Soldier Finds Peace Through Music
(February 26, 2011)
|JOINT BASE ELMENDORF-RICHARDSON, Alaska -- Pvt. Christopher
Everett had everyone's attention one cold January day in the
Soldiers' Chapel on Joint Base Elmendorf-Richardson. |
Pvt. Christopher Everett, 95th Chemical
Company, plays guitar and sings his own
composition, “My Prayer,” dedicated to the
memory of Pfc. Amy Sinkler's at a Jan. 28, 2011
service in the JBER Soldiers' Chapel. Photo by
Army Staff Sgt. Jason Epperson
Everett, a chemical, biological, radiological,
and nuclear specialist, with the 95th Chemical
Company performed his song “My Prayer” in front
of a crowd of Soldiers and friends that had come
to pay their last respects to Pfc. Amy Renee
Sinkler, who had passed away the prior week
while on convoy operations in Afghanistan.
Everett played guitar and sang with
conviction. Although Everett had never met Pfc.
Sinkler, the song originated out of a feeling of
“[The song] came from a time in my
life when my friend had just died,” Everett said
softly as he stared at the ground, recalling the
He was at a good point
in his life, he said. He was going to school and
he was about
to become a father when he received some tragic
news that forever changed his life. His
childhood friend had just died.
“My aunt bought me a guitar for my birthday, so I sat back
in my room and just strummed the guitar trying to find a
sound that would calm me —that would bring me back
together,” he said. “From my notes and feelings came that
“I felt like a part of me had been taken out,
like I had literally lost a limb,” he said. "So I got on my
knees and the first person I called out to was God and
before I knew it, I had those words written down.”
Since then, he says he has written more than 200 songs and
has set up a small home studio where he records material for
himself and his friends. Music has always been a passion for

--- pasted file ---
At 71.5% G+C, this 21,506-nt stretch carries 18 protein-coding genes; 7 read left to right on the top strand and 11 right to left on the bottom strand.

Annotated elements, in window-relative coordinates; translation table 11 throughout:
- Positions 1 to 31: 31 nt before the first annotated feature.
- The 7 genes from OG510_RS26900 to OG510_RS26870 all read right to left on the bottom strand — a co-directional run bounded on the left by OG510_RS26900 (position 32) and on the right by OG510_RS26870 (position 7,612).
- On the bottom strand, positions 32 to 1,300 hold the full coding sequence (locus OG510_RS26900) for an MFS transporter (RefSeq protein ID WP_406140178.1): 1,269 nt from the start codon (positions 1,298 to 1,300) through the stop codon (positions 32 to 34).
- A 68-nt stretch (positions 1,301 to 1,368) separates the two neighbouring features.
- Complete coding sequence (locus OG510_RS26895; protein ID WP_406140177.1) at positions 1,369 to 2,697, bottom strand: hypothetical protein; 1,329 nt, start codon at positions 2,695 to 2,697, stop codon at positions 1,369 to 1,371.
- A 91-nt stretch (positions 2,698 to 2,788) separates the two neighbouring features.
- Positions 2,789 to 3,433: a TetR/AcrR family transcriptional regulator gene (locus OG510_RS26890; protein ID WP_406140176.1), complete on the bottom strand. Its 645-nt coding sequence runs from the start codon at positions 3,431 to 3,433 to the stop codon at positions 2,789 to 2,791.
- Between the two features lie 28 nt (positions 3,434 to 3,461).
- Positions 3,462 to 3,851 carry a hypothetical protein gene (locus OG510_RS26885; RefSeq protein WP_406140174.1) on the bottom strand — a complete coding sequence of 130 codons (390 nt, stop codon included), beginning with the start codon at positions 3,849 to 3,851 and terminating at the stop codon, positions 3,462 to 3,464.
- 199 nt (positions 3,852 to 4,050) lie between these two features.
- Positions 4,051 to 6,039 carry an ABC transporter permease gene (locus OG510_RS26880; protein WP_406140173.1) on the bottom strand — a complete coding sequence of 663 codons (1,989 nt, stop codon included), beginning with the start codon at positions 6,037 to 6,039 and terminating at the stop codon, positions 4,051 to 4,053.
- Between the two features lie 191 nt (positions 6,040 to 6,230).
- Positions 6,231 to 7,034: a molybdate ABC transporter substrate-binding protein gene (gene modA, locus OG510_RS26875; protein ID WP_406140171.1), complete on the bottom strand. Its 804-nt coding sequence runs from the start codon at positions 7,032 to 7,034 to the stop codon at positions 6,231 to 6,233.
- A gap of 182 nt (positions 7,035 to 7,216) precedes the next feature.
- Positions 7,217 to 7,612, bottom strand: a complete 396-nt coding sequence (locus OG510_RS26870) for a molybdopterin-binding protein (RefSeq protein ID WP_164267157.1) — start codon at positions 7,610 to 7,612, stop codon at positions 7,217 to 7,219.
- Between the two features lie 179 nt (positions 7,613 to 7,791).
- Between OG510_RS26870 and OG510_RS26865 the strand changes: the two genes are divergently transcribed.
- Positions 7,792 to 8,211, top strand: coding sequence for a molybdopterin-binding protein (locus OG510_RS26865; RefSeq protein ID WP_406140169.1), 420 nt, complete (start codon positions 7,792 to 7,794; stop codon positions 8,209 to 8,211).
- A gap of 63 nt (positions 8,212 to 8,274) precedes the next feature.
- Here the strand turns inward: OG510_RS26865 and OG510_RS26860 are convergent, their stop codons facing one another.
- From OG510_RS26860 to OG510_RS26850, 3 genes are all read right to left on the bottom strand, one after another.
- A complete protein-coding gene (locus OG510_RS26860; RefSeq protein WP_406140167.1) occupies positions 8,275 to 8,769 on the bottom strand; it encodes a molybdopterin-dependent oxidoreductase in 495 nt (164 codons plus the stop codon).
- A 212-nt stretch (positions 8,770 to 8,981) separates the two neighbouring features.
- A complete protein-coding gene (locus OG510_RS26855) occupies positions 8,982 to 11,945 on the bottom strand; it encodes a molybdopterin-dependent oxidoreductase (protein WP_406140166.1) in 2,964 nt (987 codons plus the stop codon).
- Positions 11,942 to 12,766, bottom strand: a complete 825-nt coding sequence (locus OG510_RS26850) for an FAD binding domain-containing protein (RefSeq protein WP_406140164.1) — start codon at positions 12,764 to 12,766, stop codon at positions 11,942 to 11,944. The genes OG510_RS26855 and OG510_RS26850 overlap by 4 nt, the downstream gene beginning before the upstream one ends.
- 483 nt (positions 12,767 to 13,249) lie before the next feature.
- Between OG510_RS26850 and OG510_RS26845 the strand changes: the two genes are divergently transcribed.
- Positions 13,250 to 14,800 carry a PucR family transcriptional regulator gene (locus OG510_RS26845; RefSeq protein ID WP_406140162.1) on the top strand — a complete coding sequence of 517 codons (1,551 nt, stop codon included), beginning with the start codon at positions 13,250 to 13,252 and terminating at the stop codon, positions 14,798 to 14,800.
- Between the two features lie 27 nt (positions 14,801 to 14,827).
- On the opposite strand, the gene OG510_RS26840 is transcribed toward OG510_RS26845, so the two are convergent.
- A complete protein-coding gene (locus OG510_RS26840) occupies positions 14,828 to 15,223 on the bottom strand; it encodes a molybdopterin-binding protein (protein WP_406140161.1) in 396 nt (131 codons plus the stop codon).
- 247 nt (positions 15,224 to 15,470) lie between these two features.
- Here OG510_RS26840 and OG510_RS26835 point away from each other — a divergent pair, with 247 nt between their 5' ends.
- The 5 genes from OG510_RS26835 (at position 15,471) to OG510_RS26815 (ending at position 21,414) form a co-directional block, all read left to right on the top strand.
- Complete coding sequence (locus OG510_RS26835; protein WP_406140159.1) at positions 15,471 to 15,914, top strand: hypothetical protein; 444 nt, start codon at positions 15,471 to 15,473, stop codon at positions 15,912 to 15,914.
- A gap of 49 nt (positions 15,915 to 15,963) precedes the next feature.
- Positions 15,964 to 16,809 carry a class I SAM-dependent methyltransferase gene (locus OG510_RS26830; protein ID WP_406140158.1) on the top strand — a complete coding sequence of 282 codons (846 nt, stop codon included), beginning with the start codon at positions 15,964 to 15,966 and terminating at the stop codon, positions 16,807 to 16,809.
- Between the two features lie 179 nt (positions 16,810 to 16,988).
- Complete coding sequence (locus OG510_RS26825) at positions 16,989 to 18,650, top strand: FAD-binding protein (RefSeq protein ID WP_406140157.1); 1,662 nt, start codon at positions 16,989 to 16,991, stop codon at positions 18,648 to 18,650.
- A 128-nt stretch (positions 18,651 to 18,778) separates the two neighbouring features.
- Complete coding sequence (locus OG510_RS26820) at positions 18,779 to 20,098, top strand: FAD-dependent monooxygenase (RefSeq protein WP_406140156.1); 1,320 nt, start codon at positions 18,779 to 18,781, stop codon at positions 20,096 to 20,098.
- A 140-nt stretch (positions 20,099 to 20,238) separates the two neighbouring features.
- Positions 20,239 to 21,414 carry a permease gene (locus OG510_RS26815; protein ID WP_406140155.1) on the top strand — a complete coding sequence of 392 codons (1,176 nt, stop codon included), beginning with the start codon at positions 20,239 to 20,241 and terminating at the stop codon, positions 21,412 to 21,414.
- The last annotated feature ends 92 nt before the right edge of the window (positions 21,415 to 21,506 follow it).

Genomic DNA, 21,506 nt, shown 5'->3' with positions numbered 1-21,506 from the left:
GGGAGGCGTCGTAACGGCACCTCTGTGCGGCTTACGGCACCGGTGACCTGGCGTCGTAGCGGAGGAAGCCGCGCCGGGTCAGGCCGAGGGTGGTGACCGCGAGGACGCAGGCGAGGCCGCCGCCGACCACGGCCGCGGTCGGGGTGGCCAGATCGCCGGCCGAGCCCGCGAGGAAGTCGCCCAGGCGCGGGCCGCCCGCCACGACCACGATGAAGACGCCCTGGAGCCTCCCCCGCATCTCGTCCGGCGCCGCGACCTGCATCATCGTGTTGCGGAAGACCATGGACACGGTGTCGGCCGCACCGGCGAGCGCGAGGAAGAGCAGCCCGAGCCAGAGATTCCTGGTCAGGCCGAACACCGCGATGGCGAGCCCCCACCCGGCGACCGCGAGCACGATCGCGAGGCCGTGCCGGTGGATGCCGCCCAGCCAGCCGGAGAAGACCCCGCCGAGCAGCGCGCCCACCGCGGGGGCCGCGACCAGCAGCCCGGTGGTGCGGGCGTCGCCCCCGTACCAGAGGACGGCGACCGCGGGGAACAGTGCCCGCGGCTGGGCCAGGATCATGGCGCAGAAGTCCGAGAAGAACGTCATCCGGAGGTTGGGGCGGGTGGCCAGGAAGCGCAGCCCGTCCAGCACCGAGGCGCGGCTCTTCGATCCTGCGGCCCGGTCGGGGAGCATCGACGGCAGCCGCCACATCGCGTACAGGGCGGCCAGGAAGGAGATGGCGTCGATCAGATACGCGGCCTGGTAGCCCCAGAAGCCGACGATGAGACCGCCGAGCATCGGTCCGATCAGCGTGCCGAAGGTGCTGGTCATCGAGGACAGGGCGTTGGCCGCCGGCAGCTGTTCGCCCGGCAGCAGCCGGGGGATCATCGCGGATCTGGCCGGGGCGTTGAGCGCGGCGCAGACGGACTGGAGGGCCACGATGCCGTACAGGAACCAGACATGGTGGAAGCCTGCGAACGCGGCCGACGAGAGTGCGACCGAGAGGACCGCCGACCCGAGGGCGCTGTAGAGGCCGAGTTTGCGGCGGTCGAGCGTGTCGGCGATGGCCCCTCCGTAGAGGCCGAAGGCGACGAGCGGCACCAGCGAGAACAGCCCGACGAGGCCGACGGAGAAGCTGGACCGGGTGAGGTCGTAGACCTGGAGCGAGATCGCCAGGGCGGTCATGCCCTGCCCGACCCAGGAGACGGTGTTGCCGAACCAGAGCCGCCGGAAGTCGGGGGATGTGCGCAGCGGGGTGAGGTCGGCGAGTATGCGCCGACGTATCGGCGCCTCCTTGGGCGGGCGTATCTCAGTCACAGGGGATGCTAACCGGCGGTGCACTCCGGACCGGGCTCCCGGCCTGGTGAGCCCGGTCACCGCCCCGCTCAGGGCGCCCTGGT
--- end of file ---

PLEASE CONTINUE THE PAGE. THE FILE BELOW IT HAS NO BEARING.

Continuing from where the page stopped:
him. He remembers being inspired by the music at the church
he attended when he was growing up. He joined the children's
choir, then taught himself piano and acoustic guitar.
His goals are to build up his record label “Tru City
West”, record gospel and R&B music and play live. His wife
Rashanna contributes by providing computer visual art for
his Myspace page.
Everett joined the Army last year,
for stability and security for his family, he said.
”Nobody said that once I got into the Army I would have to
stop doing music,” Everett said.
He is well thought
of by his unit and recognized for his many talents.
“Private Everett, from what I've seen so far, is a very
humble and determined young man,“ said 1st Sgt. Courtney Lee
of 95th Chemical Company. “He's very talented, not only as a
musician, but as a soldier as well. He does everything he's
supposed to do and then some, so he's been nothing but an
asset to, not only our unit, but all of USARAK as well.”
He appreciates that Everett brings soldiers home from
the barracks and teaches them how to record and play music,
keeping them out of trouble, said Capt. Tyler McKee, 95th
Chemical Company commander.
Not very many people knew
who Everett was that day he played guitar and sang in the
chapel, but the impression was lasting. Everett humbly
downplays any recognition from his public performance.
“I don't want any fame or anything from this,” Everett
said. “I got the opportunity to sing for someone who had
passed. I wanted to offer her that out of respect.“
By Army SSgt. Jason Epperson|
United States Army Alaska
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